Henry III., during his minority, kept bis court here, under the guardianship of the Earl of Pembroke, and, after the earl's death, under that of Peter de Rupibus, Bishop of Winchester. The residence of the king contributed materially to restore Winchester to the importance it had enjoyed previously to the war between Stephen and Matilda; but this advantage was greatly diminished by the existence of numerous bands of lawless plunderers in the city and its vicinity, with whom many of the inhabitants, and even members of the king's household, were connected. The depredations committed by these bands were at length suppressed by the firmness and resolution of the king, thirty of the offenders being brought to trial and publicly executed. During the war between this monarch and the barons, the city experienced considerable devastation, and suffered severely from the violence of both parties, who alternately had possession of it. After the battle of Evesham, the king held several parliaments here, in which all who had borne arms against him were attainted; but, with the exception of the Montfort family, none of the attainders were carried into execution, and the highest penalty inflicted did not exceed five years' rent of the forfeited estates. The celebrated trial of John Plantagenet, Earl of Surrey, took place here, for the murder of Alan de la Zouch, chief justice of Ireland, whom that nobleman killed on the bench in Westminster Hall, when summoned before him to give evidence of the tenure by which he held his estates. On his oath, and on that of twenty-four compurgators, that he did not strike the judge from preconceived malice, the earl was acquitted, and fined 1200 marks.
Edward I. also held several parliaments at Winchester, in one of which the celebrated ordinances, afterwards called the Statutes of Winchester, were passed. But the royal residence for the greater part was transferred to London, which, having risen into higher importance, had now become the metropolis of the kingdom; and Winchester, which hitherto had held the first rank among the cities of the empire, began to decline. Towards the end of his reign, this monarch, offended at the escape of a foreign hostage, who had been confined in the castle under the mayor's custody, deprived the city of all its privileges, which were however subsequently restored. Soon after the death of Edward II., a parliament was held here by Queen Isabel and Mortimer, in which Edmund of Woodstock, Earl of Kent, was arraigned on a charge of high treason, and condemned to death. Edward III. having made Winchester a staple for the sale of wool, the merchants erected large warehouses for conducting that lucrative trade, and the city began to recover its commercial importance. Its progress, however, was interrupted by the destruction of Portsmouth and Southampton, in 1337, by the French; also, in the following year, by the plague, which ten years afterwards raged violently in the neighbourhood; and ultimately by the removal of the staple to Calais in 1363. During this reign, Bishop Edington, who was treasurer and chancellor to the king, commenced rebuilding the nave of the cathedral, which was completed by his successor, William of Wykeham, who, for his skill in architecture, was employed by Edward III. to superintend the erection of part of Windsor Castle.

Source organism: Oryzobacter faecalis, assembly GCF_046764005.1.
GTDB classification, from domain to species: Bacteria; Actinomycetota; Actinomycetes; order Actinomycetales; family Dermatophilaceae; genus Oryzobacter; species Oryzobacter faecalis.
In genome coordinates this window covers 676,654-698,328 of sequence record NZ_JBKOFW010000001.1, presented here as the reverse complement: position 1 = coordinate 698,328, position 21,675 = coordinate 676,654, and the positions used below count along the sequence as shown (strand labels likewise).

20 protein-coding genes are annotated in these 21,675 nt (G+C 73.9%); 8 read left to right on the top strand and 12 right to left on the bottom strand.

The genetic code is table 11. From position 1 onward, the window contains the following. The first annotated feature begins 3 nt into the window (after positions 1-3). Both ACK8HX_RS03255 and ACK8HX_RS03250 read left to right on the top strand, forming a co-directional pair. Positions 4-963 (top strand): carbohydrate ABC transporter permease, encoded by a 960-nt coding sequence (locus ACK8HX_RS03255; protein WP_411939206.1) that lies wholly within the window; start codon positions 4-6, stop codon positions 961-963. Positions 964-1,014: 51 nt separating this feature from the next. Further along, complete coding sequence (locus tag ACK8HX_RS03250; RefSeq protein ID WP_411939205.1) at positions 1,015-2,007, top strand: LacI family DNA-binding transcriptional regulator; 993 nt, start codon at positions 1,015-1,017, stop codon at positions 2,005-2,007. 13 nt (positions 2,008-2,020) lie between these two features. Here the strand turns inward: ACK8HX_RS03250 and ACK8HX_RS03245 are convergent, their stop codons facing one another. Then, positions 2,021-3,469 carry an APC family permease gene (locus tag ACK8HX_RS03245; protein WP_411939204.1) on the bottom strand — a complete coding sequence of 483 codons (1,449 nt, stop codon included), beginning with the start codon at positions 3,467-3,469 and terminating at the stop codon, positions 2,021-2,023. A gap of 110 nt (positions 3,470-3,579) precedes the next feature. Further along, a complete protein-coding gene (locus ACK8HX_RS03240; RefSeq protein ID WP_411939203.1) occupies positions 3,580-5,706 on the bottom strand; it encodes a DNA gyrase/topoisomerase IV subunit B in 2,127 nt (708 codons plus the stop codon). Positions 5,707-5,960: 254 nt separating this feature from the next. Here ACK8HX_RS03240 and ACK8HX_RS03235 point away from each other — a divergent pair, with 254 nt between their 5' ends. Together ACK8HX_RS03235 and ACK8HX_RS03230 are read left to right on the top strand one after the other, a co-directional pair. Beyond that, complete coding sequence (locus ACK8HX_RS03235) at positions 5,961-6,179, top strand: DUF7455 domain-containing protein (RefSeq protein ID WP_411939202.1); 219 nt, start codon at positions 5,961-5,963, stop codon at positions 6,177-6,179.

Richard II. and his queen visited Winchester in 1388; and in 1392, that monarch removed to it his parliament from London, which was then suffering a suspension of its privileges under the king's displeasure. The marriage of Henry IV. with the Dowager Duchess of Bretagne was solemnized in the cathedral, by Bishop Wykeham, in 1401; and on the death of that prelate, Henry, afterwards Cardinal Beaufort, son of John of Gaunt, was appointed to the see. Here Henry V. gave audience to the French ambassadors, whose insolence on the occasion led to the invasion of France which soon followed. Henry VI. was a great benefactor to the city, which he frequently visited; and in 1449 he held a parliament here, which continued to sit for several weeks. In the course of this reign, however, its trade and population so greatly declined, that, in petitioning the king for the renewal of a grant conferred by his predecessor in 1440, the inhabitants represented that 997 houses were deserted, and seventeen parochial churches closed. Bishop Waynfleet having succeeded to the see, the king honoured the ceremony of his installation with bis presence; and in the reign of Henry VII., the queen resided in the castle, where she gave birth to a son, whom, to conciliate the Welsh, the king named Arthur, in honour of the British hero of that name. In 1522, Henry VIII., in company with his royal guest, Charles V., spent several days in the city; on this occasion the celebrated Round Table, at which the renowned King Arthur and his knights used to dine, and which was preserved in the castle, was newly painted, and an inscription placed beneath it, in commemoration of the visit. The Dissolution of monasteries and the demolition of many of the religious establishments, completed the downfall of this once splendid and opulent city, and reduced it to a mere shadow of its former grandeur. On the accession of Mary, some transient gleams of returning prosperity revived, for a time, a hope of restoration; the marriage of that queen with Philip of Spain was solemnized in the cathedral, and several estates which had been alienated during previous reigns were restored to the see. But the real importance of Winchester had subsided, and in a charter obtained for it from Elizabeth, through the solicitation of Sir Francis Walsingham, it is described as "having fallen into great ruin, decay, and poverty."